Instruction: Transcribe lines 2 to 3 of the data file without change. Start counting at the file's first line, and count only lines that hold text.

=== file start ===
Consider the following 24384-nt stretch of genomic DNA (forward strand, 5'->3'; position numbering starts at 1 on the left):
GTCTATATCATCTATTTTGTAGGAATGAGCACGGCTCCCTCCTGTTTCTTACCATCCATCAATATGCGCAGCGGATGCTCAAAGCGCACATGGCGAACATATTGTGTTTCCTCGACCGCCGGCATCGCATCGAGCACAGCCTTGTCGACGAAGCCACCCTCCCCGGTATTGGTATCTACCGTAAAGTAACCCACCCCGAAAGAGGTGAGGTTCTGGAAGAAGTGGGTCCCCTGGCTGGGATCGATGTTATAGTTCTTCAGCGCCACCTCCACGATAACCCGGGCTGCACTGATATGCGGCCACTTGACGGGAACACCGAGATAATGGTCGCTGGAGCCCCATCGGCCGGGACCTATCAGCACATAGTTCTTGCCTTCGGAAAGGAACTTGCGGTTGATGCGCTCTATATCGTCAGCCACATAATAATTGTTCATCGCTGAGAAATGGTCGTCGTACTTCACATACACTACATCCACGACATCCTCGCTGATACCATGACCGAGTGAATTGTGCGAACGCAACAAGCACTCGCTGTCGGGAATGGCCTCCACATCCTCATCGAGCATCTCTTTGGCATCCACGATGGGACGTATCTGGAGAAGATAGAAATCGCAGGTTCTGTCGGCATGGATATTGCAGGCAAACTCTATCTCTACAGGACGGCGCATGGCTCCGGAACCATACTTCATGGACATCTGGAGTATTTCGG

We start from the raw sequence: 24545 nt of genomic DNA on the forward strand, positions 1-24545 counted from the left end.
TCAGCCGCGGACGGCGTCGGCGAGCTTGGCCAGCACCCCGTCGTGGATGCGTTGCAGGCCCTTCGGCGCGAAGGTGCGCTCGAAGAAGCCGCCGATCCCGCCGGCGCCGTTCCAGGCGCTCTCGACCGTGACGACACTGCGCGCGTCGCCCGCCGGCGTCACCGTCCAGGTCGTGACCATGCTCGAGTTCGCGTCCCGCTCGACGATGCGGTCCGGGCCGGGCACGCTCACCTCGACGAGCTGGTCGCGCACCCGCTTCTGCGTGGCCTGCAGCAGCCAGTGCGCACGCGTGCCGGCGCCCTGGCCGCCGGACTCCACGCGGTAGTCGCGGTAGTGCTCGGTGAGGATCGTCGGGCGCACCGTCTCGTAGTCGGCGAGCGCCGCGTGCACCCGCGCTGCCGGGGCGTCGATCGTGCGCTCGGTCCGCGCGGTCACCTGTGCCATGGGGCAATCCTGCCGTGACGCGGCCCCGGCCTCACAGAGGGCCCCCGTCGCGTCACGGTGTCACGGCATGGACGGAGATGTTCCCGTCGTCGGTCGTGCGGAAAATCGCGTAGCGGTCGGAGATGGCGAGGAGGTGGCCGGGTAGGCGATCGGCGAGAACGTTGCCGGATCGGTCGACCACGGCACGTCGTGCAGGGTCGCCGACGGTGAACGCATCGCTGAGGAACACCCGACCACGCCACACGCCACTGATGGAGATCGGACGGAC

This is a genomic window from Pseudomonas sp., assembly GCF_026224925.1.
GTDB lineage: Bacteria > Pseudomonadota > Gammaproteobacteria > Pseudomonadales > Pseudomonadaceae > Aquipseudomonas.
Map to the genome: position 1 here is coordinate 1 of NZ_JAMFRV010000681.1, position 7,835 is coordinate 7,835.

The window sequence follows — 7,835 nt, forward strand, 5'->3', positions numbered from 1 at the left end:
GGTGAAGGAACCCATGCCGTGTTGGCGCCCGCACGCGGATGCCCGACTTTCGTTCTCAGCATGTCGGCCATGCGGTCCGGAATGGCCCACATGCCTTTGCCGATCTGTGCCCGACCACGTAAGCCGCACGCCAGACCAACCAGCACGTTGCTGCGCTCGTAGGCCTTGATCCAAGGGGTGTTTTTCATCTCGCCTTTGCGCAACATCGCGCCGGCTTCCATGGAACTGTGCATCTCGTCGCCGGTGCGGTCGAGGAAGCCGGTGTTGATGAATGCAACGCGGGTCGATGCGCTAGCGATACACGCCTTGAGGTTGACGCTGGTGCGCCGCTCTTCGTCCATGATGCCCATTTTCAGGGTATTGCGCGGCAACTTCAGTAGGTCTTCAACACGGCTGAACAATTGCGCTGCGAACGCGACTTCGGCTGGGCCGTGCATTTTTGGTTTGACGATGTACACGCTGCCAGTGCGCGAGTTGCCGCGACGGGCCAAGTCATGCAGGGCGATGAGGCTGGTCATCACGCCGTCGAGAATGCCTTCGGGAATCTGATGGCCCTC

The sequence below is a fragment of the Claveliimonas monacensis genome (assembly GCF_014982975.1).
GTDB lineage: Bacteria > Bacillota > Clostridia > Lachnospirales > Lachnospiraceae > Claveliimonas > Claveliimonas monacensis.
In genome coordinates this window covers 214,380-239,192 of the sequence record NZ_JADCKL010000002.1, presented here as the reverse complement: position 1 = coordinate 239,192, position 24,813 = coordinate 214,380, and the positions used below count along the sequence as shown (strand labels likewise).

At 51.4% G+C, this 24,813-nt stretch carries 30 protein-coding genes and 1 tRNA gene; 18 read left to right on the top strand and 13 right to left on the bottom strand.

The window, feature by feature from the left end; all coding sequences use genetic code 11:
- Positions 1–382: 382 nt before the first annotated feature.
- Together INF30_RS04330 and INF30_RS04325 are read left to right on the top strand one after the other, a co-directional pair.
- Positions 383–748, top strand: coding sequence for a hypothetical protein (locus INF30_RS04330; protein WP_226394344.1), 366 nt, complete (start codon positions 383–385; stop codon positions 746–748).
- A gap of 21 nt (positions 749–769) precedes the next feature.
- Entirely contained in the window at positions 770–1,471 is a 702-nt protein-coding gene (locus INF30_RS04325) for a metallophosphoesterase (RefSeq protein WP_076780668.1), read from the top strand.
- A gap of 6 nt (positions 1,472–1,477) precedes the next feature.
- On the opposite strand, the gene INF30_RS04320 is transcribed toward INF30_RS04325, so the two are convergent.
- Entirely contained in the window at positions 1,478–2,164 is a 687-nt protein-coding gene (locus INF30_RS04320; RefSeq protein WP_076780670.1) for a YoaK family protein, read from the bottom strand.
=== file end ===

GTCTATATCATCTATTTTGTAGGAATGAGCACGGCTCCCTCCTGTTTCTTACCATCCATCAATATGCGCAGCGGATGCTCAAAGCGCACATGGCGAACATATTGTGTTTCCTCGACCGCCGGCATCGCATCGAGCACAGCCTTGTCGACGAAGCCACCCTCCCCGGTATTGGTATCTACCGTAAAGTAACCCACCCCGAAAGAGGTGAGGTTCTGGAAGAAGTGGGTCCCCTGGCTGGGATCGATGTTATAGTTCTTCAGCGCCACCTCCACGATAACCCGGGCTGCACTGATATGCGGCCACTTGACGGGAACACCGAGATAATGGTCGCTGGAGCCCCATCGGCCGGGACCTATCAGCACATAGTTCTTGCCTTCGGAAAGGAACTTGCGGTTGATGCGCTCTATATCGTCAGCCACATAATAATTGTTCATCGCTGAGAAATGGTCGTCGTACTTCACATACACTACATCCACGACATCCTCGCTGATACCATGACCGAGTGAATTGTGCGAACGCAACAAGCACTCGCTGTCGGGAATGGCCTCCACATCCTCATCGAGCATCTCTTTGGCATCCACGATGGGACGTATCTGGAGAAGATAGAAATCGCAGGTTCTGTCGGCATGGATATTGCAGGCAAACTCTATCTCTACAGGACGGCGCATGGCTCCGGAACCATACTTCATGGACATCTGGAGTATTTCGG

We start from the raw sequence: 24545 nt of genomic DNA on the forward strand, positions 1-24545 counted from the left end.